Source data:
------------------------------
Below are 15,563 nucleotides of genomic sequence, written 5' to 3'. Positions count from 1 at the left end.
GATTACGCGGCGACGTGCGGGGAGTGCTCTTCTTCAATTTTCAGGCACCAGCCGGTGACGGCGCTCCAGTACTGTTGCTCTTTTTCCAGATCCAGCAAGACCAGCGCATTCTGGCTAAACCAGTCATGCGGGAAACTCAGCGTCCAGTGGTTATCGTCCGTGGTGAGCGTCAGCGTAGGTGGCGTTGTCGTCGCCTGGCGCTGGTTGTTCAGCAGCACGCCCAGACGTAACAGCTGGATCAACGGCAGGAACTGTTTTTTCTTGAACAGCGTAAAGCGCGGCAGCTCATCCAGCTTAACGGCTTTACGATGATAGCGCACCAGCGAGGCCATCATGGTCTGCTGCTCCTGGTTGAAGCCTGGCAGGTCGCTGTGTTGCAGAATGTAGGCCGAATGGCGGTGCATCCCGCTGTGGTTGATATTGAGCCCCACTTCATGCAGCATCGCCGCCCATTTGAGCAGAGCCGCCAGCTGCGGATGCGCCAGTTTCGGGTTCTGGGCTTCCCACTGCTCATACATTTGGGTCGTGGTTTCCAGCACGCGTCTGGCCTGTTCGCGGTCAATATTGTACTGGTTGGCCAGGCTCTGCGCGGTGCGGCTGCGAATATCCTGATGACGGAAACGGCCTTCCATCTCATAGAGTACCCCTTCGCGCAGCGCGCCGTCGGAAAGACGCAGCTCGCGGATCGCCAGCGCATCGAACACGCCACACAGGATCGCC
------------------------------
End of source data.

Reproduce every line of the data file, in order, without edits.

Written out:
Below are 15,563 nucleotides of genomic sequence, written 5' to 3'. Positions count from 1 at the left end.
GATTACGCGGCGACGTGCGGGGAGTGCTCTTCTTCAATTTTCAGGCACCAGCCGGTGACGGCGCTCCAGTACTGTTGCTCTTTTTCCAGATCCAGCAAGACCAGCGCATTCTGGCTAAACCAGTCATGCGGGAAACTCAGCGTCCAGTGGTTATCGTCCGTGGTGAGCGTCAGCGTAGGTGGCGTTGTCGTCGCCTGGCGCTGGTTGTTCAGCAGCACGCCCAGACGTAACAGCTGGATCAACGGCAGGAACTGTTTTTTCTTGAACAGCGTAAAGCGCGGCAGCTCATCCAGCTTAACGGCTTTACGATGATAGCGCACCAGCGAGGCCATCATGGTCTGCTGCTCCTGGTTGAAGCCTGGCAGGTCGCTGTGTTGCAGAATGTAGGCCGAATGGCGGTGCATCCCGCTGTGGTTGATATTGAGCCCCACTTCATGCAGCATCGCCGCCCATTTGAGCAGAGCCGCCAGCTGCGGATGCGCCAGTTTCGGGTTCTGGGCTTCCCACTGCTCATACATTTGGGTCGTGGTTTCCAGCACGCGTCTGGCCTGTTCGCGGTCAATATTGTACTGGTTGGCCAGGCTCTGCGCGGTGCGGCTGCGAATATCCTGATGACGGAAACGGCCTTCCATCTCATAGAGTACCCCTTCGCGCAGCGCGCCGTCGGAAAGACGCAGCTCGCGGATCGCCAGCGCATCGAACACGCCACACAGGATCGCC